Back in December, Nike launched one of Wieden + Kennedy's more humorous recent campaigns. The campaign is an attempt to convince us that Kevin Durant is not nice despite the fact that he's totally nice. It seeks to differentiate the player from the person. The campaign trumps up KD's off-court decency while trying to convince that on the court KD is as nasty as Kobe Bryant, Carmelo Anthony or any other deadly scorer.
But it's a lie, and Wednesday showed us why. Durant earned the first ejection of his career as the Thunder lost to the Nets, losing his cool on a pretty standard moving screen call. And now we have a GIF of sweet ol' Kevin Durant saying "F--k you" to a referee.
My first thought: Dang, Nike is really going all out on this campaign. They even convinced KD to be not nice for one night!
But here's the truth: KD is nice. An ejection and a four-letter word wouldn't be notable otherwise. If the world noticed every time any NBA player -- no, athlete -- was caught cursing on camera, this website would be called F.U. Nation. (I'm going to keep that pitch in my back pocket.) This moment captured above is so utterly un-KD that it appears more an exception that proves the rule than some deeper truth about Durant's spirit.
All it shows is that KD is human. Humans get frustrated. Frustration is a gateway drug to anger. In pro sports, with the heavy air of pressure, high expectations for perfection and all the human error that is unavoidable, that anger boils over into F-bombs quite frequently. Even angels succumb once in a while.
What's more troubling to me is the idea that we need to be convinced KD is not nice in order to respect him more. The W+K bit is all pretty tongue in cheek, but there is a constant undercurrent in sports that associates niceness with weakness. We give the true jerks like Kobe a wide berth to be terrible teammates (so long as they're winning); we question the will of players who aren't kicking Gatorade jugs after a loss. If you Google hard enough, you'll find basketball writers arguing that Durant won't win a title until he stops being a nice person. Seriously.
No, KD is in fact nice, and that's OK. He can be a champion, an MVP, a G.O.A.T. candidate while being perfectly decent and kind. It's allowed. Jordan, Bird and Kobe aren't nice. Bill Russell wasn't nice. LeBron James isn't known for being particularly nice (though that's a whole 'nother basket to unwrap). KD is nice, and that's just fine. We don't need to be convinced otherwise.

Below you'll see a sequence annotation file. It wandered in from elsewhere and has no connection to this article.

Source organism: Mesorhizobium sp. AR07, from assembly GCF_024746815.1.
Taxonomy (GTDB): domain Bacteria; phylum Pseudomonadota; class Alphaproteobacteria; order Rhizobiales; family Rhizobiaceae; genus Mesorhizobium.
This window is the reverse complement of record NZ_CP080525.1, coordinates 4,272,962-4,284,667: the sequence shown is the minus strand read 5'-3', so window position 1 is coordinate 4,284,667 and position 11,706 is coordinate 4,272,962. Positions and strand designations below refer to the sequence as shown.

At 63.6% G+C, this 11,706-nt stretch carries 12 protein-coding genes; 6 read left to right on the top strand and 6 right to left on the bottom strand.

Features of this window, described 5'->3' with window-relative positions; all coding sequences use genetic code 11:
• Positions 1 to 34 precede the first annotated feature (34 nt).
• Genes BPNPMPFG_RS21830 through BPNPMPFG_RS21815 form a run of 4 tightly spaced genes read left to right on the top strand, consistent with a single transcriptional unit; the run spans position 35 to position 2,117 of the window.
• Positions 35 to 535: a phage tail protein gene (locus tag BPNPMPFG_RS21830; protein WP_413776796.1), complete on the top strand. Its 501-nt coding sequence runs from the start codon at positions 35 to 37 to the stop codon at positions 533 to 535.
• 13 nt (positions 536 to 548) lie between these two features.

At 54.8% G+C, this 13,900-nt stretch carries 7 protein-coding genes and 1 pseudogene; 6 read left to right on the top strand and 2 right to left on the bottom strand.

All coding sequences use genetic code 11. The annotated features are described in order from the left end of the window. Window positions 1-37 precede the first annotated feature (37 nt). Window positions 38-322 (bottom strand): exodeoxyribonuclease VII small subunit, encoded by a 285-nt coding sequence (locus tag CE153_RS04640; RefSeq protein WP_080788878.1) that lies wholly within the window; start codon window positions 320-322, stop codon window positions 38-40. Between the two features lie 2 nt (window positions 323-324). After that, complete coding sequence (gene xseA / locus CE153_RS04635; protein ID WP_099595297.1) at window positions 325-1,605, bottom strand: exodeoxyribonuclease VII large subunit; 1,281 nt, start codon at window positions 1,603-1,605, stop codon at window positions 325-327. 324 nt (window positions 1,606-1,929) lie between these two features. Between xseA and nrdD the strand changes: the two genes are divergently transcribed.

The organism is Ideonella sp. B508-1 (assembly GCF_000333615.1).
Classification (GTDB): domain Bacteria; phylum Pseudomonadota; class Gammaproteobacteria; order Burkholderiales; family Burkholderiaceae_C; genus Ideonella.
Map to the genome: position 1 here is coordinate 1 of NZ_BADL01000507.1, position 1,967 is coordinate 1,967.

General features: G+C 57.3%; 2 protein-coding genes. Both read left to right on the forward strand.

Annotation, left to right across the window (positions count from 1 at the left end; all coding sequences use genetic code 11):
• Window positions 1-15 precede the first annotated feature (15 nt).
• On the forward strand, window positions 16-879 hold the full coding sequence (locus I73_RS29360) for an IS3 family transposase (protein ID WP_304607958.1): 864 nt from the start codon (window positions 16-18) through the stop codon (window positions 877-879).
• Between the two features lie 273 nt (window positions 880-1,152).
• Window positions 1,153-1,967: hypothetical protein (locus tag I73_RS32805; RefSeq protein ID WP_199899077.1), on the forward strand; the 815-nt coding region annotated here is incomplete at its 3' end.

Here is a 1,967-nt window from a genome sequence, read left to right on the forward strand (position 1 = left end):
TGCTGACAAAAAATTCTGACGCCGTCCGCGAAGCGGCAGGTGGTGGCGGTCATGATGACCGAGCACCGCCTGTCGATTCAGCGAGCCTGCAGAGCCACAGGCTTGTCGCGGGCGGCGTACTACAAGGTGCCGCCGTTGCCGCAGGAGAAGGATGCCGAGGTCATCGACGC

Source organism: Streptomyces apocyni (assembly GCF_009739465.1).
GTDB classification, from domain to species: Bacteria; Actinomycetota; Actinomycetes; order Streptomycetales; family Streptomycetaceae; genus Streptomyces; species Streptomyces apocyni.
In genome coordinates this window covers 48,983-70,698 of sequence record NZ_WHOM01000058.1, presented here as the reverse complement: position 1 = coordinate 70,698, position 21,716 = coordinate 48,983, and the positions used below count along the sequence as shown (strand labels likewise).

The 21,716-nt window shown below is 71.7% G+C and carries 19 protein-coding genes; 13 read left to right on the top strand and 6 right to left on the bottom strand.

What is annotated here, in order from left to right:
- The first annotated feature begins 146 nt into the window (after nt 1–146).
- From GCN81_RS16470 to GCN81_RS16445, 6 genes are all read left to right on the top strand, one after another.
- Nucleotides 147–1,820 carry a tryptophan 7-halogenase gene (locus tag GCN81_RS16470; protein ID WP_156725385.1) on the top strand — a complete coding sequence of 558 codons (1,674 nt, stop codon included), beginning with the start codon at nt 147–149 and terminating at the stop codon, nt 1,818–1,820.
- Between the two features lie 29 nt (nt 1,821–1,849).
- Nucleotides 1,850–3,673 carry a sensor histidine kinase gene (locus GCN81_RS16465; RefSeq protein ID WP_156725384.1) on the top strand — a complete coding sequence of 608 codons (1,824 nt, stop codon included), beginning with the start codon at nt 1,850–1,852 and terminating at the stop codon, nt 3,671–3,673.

DeMarcus Cousins, on the other hand, is not nice. Like, really. And that's OK too. He's been back from his latest suspension for four games now. The Kings are 3-1, despite being without Tyreke Evans for all of them and without Marcus Thornton for two of them. During the stretch, Cousins is averaging 16.5. points, 12.5 rebounds and, stunningly, 5.8 assists. The span includes his first career triple-double, which came Sunday against the Celtics. In that game and in Wednesday's win over the Cavaliers, Cousins iced the game by passing out of double teams. In Cleveland, he hit John Salmons in the corner for the clinching three.
Cousins has had five or more assists in three of the four games since his return; he had just two such games in his first 23 of the season. It's hard to pin it down properly, but it should be noted that in the two games Cousins missed due to team suspension the Kings passed in the ball beautifully (even in defeat), racking up their two highest assist rates of the season to date. When Cousins returned to the lineup, he had a mandate to a) be a better teammate, and b) make sure the team couldn't afford to keep him off the floor again. So he's been passing much more frequently. It's worked.
Will it last? I wouldn't advise you to hold your breath. But this is the thing about Cousins, which is basically the reverse of what we said about Durant: DMC is not nice, and that's OK. We don't need to be convinced otherwise. Plenty of jerks have been NBA stars. But they were all incredible players. Cousins needs to worry about being an incredible player. If he is, he'll be indispensable on the court. Stars get away with a lot more than scrubs would.
As a Kings fan, that thought process kills me. Reading reports that pretty much all of the other players on the team hate your star is painful, especially when the team stinks. But it's who Cousins is and, as I said, it's not like he's the first jerk in NBA history. KD is a nice person, that's who he is, and that's not going to hold him back from anything. Cousins is not a nice person, that's who he is, and it'll only hold him back if he lets it. In both cases, it's really not any more complicated than that.
The problem, of course, is that being a jerk or not being a jerk does matter in most career paths, and I think we'd all prefer if our children had temperaments closer to that of Durant than Cousins. So glorifying a personality like Cousins, as Charles Barkley argued decades ago, is problematic. Trying to convince everyone that someone like KD is actually a jerk when he's at work is moreso.
Unfortunately, "KD really is pretty nice and you should be too" is a terrible way to sell sneakers.
The Hook is an NBA column by Tom Ziller. See the archives.